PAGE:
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I have a class that implements Serializable. I have a method in it that serializes itself:

fos = new FileOutputStream(path);
out = new ObjectOutputStream(fos);

And I want to deserialize it when I call the constructor. Is that possible? I've tried several things but they didn't work.

For instance, I've tried:

fis = new FileInputStream(path);
in = new ObjectInputStream(fis);
this = (MySerializableClass)in.readObject();

But, of course, this is not a variable that you can assign like that...

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closed as not a real question by sjr, ᾠῗᵲᄐᶌ, j0k, Kerrek SB, Graviton Sep 8 '12 at 10:01

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5 Answers 5

You can't do this as such, but you can deserialize the object which is of the same type and copy all the values to the current object.

A common approach is to not serialise the object itself but all the data need to reload it.

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Could you detail why it's not common to serialize the object itself? I didn't understand what you meant. Thanks. –  synack Sep 6 '12 at 7:49
If you are serializing externally to the object, you would serialize the object because you also expect to deserialize the object. If the object is serializing or deserializing itself, it would only serialise its own fields. –  Peter Lawrey Sep 6 '12 at 7:55

Serialization mechanism usually bypasses constructor. If you need constructor invoked, you can use Externalizable instead. This article shortly stresses differences between Serializable and Externalizable: http://javapapers.com/core-java/externalizable-vs-serializable/

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How can you assign this to (double[])?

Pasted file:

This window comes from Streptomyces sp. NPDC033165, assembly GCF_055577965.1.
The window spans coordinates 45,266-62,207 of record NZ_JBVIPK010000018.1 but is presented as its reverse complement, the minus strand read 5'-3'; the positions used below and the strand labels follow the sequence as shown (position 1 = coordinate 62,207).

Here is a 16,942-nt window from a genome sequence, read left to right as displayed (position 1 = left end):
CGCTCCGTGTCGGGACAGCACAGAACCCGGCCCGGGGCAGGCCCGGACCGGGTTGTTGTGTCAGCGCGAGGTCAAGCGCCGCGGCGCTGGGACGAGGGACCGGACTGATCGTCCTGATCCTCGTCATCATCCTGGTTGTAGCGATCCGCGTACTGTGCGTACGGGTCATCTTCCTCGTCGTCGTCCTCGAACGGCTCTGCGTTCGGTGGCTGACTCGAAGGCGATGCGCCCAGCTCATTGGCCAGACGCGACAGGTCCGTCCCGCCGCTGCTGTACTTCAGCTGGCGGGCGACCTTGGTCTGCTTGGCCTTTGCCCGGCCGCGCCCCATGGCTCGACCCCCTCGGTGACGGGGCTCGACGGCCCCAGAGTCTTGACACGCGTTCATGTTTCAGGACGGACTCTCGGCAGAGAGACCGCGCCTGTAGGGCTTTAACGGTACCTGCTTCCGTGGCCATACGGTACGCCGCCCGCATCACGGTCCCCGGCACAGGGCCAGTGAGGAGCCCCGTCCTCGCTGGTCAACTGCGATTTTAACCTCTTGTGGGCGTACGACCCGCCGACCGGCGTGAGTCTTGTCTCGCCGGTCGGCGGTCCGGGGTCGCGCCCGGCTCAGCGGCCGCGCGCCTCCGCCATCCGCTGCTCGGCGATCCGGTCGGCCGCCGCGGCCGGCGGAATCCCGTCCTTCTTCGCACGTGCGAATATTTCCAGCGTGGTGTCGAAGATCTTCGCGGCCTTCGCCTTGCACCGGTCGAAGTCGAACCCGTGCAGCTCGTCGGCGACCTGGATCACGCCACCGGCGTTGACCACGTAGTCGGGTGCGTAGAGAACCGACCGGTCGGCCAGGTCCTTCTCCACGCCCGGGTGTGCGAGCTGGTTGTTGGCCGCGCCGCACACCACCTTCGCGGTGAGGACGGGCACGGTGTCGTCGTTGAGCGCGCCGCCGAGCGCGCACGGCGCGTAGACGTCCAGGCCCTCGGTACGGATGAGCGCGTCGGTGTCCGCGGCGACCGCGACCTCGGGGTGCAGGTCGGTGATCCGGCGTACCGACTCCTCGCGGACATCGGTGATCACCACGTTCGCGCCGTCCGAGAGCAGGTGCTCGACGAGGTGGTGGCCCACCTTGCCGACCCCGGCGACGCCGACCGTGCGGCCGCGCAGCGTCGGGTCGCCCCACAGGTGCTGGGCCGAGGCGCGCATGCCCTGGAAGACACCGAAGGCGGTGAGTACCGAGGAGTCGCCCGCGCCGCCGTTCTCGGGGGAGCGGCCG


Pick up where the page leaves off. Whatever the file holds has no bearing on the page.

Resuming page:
You can not do it However you can assign values inside constructor to object's fields You can use same method ie. readObject() or readInt() etc.


this.doubleArray = (double[])in.readObject();
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But I have to deserialize the whole object to an auxiliar one and then copy its fields, right? Smoething like this: MySerializableClass aux = (MySerializableClass) in.readObject(); this.field1 = aux.field1; ... The way you say you're assuming that my class is a double[]. –  synack Sep 6 '12 at 7:51
No that is not needed once you deserialize it it will have all the field values assigned to it provided it does not contain any Non serializable members. So MySerializableClass aux = (MySerializableClass) in.readObject(); is what you need to do there is no need to use constructor then aux object will have values assigned to it. –  Amit Deshpande Sep 6 '12 at 7:55

Main concept of UnSerializaion is that it never calls Constructor rather you manually copy values to the object from steam.

When an instance of a serializable class is deserialized, the constructor does not run, and instance variables are NOT given their initially assigned values.

De-Serialization in Constructor is not possible.

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Do you mean that I only can unserialize from where the serializable class is instantiated? –  synack Sep 6 '12 at 7:53
No, You can read stream from anywhere in class except constructor and then cast them . –  amicngh Sep 6 '12 at 7:58

A common way to deal with this scenario is to create a Factory type static method to return an instance of the class (via serialization) instead of trying to do it via the constructor...so your client code would do something like...

MySerializableClass myClass = MySerializableClass.Create(path);

(where Create is your static method)

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Yes, finally I did it through a static method rather than the constructor. But quite different to your solution. It was called from the client as: MySerializableClass myClass = new MySerializableClass(); myClass.create(path); –  synack Sep 7 '12 at 9:53
That's not a static method, that's an instance method. –  Tim Jarvis Sep 8 '12 at 2:37

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